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The Right to Information Act in India

The right to demand information is a crucial feature of every responsive and democratic government. A large number of countries have made the ‘Right to Information’ an integral part of their constitution, whereas International bodies like World Bank, European Union, United Nations Development Programme (UNDP), etc. have adopted this facet as a part of their governance policy. The ‘Right to Information’ owes its origin to the Universal Declaration of Human Rights (1948) whereby every individual is granted the freedom to express his/her opinion and is entitled to seek information on matters which he/she deems to be necessary. The Right to Information law helps to ensure democratic participation and promote accountability of the government to the citizens. It not only provides scope to tackle corruption, but also brings about efficient information exchange between the government and the public.

The Right to Information Act (RTI) in India was passed in the year 2005, “to provide for setting out the practical regime of Right to Information for citizens”. However,the formal recommendation of a legal freedom to demand information was made three decades ago when the Supreme Court ruled in the case of ‘State of UP versus Raj Narain’ that Right to Information is inherent in the Right to Freedom of Speech and Expression under Article 19 of the Constitution. The Act is enforceable in all states of India, except Jammu and Kashmir which has its own RTI Act of 2009.Under the Act, any citizen residing within the territory of India, can seek information from a public authority, which is required to respond to the request within 30 days.

During the colonial era, the Official Secrets Act of 1923 and various other special laws restricted the smooth disclosure of information to the civilian population. The RTI Act relaxes all such restrictive laws and ensures transparency between the government and the citizens. Prior to the RTI Act of 2005, the government had taken a step to promote lucidity in information dissemination by initiating the ‘Freedom of Information Act 2002’. This Act was criticized on several occasions, on grounds that it rejected information pleas citing the reason of ‘national security’. The credit for spearheading the RTI ACT goes to the “Mazdoor Kisan Shakti Sangathan” under the leadership of Aruna Roy which pressurized the government to disclose information regarding the purchase and transportation of materials. Several other organizations such as Consumer Education and Research Council, Ahmedabad, the Press Council of India and National Campaign on People’s Right to Information gave momentum to the efforts to formalize the movement. Finally, the National Advisory Council (NAC) led by Sonia Gandhi, addressed the papers submitted by Aruna Roy who was also a NAC member and amended the ‘Freedom of Information Act 2002’. The proposal on receiving approval was finally adopted by the Indian Parliament in the year 2005.

The RTI Act is applicable on all constitutional authorities – the executive, the legislature, the judiciary and any institutional body established by an Act of Parliament or the State Legislature. Although, private institutions do not directly fall within the purview of the Act, information can be demanded from the private bodies that are involved in rendering public services. However, the RTI Act is not applicable on all governmental authorities uniformly. The Act specifies that central intelligence and security agencies such as Intelligence Bureau, Research and Analysis Wing (RAW), Central Bureau of Investigation (CBI) etc. are not liable to disclose information that may hamper the safety and security of the country. Nevertheless, even these organizations have to give away information occasionally pertaining to corruption or human rights violation.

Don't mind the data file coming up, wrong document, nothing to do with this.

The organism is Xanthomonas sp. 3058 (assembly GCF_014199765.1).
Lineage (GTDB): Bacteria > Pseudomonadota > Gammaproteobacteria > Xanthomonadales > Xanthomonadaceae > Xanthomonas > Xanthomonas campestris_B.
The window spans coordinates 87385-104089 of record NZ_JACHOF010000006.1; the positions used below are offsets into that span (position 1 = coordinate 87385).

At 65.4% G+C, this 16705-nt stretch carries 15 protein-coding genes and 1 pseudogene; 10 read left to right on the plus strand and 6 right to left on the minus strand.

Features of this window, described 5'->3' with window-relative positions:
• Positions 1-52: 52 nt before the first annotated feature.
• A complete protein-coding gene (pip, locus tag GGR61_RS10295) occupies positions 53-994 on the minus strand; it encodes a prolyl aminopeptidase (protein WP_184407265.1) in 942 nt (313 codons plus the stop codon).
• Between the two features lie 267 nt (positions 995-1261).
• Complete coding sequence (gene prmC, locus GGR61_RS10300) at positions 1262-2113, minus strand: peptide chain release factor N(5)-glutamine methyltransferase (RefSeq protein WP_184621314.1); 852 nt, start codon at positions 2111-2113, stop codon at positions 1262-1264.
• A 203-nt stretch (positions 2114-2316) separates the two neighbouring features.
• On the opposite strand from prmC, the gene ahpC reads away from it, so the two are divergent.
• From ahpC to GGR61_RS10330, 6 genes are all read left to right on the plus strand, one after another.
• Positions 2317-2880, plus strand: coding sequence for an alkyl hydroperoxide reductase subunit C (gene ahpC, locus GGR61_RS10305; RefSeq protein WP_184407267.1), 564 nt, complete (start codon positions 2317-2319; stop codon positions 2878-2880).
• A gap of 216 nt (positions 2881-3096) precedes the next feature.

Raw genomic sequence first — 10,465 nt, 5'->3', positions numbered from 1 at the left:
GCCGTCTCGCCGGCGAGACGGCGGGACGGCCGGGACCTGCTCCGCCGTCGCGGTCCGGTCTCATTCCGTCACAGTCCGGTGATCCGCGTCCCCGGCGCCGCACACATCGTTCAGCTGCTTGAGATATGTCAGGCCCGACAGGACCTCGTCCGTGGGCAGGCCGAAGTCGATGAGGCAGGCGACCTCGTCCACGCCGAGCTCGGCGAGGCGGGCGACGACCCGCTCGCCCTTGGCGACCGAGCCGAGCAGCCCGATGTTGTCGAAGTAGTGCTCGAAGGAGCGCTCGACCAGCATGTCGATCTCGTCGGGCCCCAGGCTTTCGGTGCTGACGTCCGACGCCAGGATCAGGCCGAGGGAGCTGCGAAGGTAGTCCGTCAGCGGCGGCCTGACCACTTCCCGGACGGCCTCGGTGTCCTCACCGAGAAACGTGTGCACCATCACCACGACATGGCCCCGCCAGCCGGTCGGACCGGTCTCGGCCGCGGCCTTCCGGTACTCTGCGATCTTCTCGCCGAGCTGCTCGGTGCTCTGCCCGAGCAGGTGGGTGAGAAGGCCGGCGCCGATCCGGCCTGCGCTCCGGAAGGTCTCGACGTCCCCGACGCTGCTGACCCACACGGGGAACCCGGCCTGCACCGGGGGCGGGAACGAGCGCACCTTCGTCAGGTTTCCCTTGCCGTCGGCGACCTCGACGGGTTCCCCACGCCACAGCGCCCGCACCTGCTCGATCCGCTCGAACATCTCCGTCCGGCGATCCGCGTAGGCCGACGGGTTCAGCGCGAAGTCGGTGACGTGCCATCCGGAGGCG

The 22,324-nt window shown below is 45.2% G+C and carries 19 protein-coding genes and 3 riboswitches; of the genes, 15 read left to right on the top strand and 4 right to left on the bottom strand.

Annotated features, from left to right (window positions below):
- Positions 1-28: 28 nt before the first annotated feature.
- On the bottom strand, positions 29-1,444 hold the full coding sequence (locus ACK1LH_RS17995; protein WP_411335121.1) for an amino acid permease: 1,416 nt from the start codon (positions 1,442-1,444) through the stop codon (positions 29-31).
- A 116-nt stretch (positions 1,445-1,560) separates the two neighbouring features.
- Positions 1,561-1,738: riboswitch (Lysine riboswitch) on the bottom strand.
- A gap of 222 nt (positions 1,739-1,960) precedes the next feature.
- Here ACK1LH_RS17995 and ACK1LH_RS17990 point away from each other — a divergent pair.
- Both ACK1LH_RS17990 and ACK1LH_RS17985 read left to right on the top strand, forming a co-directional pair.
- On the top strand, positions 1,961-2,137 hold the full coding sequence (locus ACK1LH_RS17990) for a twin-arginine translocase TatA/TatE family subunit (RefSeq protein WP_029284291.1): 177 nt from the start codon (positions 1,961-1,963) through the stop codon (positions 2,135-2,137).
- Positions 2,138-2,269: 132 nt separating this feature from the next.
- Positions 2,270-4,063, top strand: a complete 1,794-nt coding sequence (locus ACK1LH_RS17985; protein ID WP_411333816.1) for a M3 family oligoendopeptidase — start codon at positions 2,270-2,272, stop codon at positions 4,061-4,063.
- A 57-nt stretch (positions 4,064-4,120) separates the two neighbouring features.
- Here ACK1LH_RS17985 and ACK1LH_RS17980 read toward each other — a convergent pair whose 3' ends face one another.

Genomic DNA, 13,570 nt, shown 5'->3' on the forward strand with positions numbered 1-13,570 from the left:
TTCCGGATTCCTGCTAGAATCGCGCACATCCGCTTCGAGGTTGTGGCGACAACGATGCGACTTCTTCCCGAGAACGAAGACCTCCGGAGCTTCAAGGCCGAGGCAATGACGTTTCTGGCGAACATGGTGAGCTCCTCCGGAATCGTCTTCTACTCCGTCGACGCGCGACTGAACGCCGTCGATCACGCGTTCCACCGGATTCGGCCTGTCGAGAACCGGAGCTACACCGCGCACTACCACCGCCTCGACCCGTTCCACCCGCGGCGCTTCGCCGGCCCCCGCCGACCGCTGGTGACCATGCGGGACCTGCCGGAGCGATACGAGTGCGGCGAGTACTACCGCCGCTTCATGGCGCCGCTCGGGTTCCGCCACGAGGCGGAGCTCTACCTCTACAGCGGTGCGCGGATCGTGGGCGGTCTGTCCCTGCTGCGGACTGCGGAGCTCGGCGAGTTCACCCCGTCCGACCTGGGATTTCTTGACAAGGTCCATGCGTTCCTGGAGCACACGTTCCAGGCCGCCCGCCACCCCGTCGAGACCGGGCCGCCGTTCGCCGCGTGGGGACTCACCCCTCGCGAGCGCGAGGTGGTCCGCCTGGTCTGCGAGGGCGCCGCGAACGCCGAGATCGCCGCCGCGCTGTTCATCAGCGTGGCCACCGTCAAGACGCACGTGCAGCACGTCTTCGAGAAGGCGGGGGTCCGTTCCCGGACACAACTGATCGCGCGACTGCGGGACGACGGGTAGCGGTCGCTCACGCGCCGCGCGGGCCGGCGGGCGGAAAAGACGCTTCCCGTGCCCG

The RTI Act gives citizens the power to seek any information from the government, inspect any official document and demand samples of any governmental work. All public institutions that fall under the jurisdiction of the RTI Act are obligated to employ a Public Information Officer (PIO), who will receive pleas in writing, demanding information. It is mandatory for the PIO’s to provide a response to the requests within a duration of 30 days. However, information whose disclosure can hamper the security and integrity of the nation (such as deliberations in Cabinet Meeting, information regarding the defense of the country, or information received from foreign governments) can be exempted by the public authorities.

All over the world, Right to Information has created an opportunity for citizens to actively get involved in the democracy. However, in India, owing to a legacy of colonialism and feudalism, people are not completely successful in involving themselves with the activities of the government. Nevertheless, the RTI Act has generated a sense of caution and vigilance among the people, which in turn compels the politico-administrative system to be efficient in their working. Hopefully, the RTI Act in the future will be able to transform the societal culture of secrecy to a more liberal culture of openness thereby promoting a system of participative governance.

 

Picture Credits: AFP



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